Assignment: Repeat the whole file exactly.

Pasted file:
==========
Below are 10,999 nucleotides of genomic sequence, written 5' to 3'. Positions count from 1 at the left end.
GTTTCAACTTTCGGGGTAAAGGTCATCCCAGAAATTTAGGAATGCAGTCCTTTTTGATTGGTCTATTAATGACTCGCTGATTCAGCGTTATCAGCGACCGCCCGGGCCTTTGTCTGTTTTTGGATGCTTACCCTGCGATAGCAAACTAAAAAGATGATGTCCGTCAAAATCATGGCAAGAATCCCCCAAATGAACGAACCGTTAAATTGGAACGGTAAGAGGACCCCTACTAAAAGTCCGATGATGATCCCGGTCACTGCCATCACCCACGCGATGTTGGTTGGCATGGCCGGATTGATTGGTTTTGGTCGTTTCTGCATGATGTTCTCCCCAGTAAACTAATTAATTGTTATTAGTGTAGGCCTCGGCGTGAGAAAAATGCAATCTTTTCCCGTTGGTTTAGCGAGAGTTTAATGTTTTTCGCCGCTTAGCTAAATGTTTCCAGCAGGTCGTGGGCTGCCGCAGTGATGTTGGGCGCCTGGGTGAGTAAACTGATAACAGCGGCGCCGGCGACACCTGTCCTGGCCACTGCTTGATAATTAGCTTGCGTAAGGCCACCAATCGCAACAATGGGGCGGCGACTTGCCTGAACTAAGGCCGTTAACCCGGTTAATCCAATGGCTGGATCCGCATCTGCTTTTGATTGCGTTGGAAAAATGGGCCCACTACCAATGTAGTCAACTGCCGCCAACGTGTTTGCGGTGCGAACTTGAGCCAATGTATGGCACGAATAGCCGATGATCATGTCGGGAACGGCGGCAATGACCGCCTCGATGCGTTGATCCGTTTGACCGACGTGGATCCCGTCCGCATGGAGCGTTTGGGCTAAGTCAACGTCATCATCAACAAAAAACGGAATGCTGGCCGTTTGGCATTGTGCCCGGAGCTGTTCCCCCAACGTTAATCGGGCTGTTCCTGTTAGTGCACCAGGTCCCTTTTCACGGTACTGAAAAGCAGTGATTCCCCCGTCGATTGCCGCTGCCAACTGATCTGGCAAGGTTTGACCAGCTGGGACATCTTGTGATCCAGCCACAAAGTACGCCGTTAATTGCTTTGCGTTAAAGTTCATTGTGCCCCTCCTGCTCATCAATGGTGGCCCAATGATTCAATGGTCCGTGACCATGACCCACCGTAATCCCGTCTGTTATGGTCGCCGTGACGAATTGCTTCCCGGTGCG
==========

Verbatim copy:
Below are 10,999 nucleotides of genomic sequence, written 5' to 3'. Positions count from 1 at the left end.
GTTTCAACTTTCGGGGTAAAGGTCATCCCAGAAATTTAGGAATGCAGTCCTTTTTGATTGGTCTATTAATGACTCGCTGATTCAGCGTTATCAGCGACCGCCCGGGCCTTTGTCTGTTTTTGGATGCTTACCCTGCGATAGCAAACTAAAAAGATGATGTCCGTCAAAATCATGGCAAGAATCCCCCAAATGAACGAACCGTTAAATTGGAACGGTAAGAGGACCCCTACTAAAAGTCCGATGATGATCCCGGTCACTGCCATCACCCACGCGATGTTGGTTGGCATGGCCGGATTGATTGGTTTTGGTCGTTTCTGCATGATGTTCTCCCCAGTAAACTAATTAATTGTTATTAGTGTAGGCCTCGGCGTGAGAAAAATGCAATCTTTTCCCGTTGGTTTAGCGAGAGTTTAATGTTTTTCGCCGCTTAGCTAAATGTTTCCAGCAGGTCGTGGGCTGCCGCAGTGATGTTGGGCGCCTGGGTGAGTAAACTGATAACAGCGGCGCCGGCGACACCTGTCCTGGCCACTGCTTGATAATTAGCTTGCGTAAGGCCACCAATCGCAACAATGGGGCGGCGACTTGCCTGAACTAAGGCCGTTAACCCGGTTAATCCAATGGCTGGATCCGCATCTGCTTTTGATTGCGTTGGAAAAATGGGCCCACTACCAATGTAGTCAACTGCCGCCAACGTGTTTGCGGTGCGAACTTGAGCCAATGTATGGCACGAATAGCCGATGATCATGTCGGGAACGGCGGCAATGACCGCCTCGATGCGTTGATCCGTTTGACCGACGTGGATCCCGTCCGCATGGAGCGTTTGGGCTAAGTCAACGTCATCATCAACAAAAAACGGAATGCTGGCCGTTTGGCATTGTGCCCGGAGCTGTTCCCCCAACGTTAATCGGGCTGTTCCTGTTAGTGCACCAGGTCCCTTTTCACGGTACTGAAAAGCAGTGATTCCCCCGTCGATTGCCGCTGCCAACTGATCTGGCAAGGTTTGACCAGCTGGGACATCTTGTGATCCAGCCACAAAGTACGCCGTTAATTGCTTTGCGTTAAAGTTCATTGTGCCCCTCCTGCTCATCAATGGTGGCCCAATGATTCAATGGTCCGTGACCATGACCCACCGTAATCCCGTCTGTTATGGTCGCCGTGACGAATTGCTTCCCGGTGCG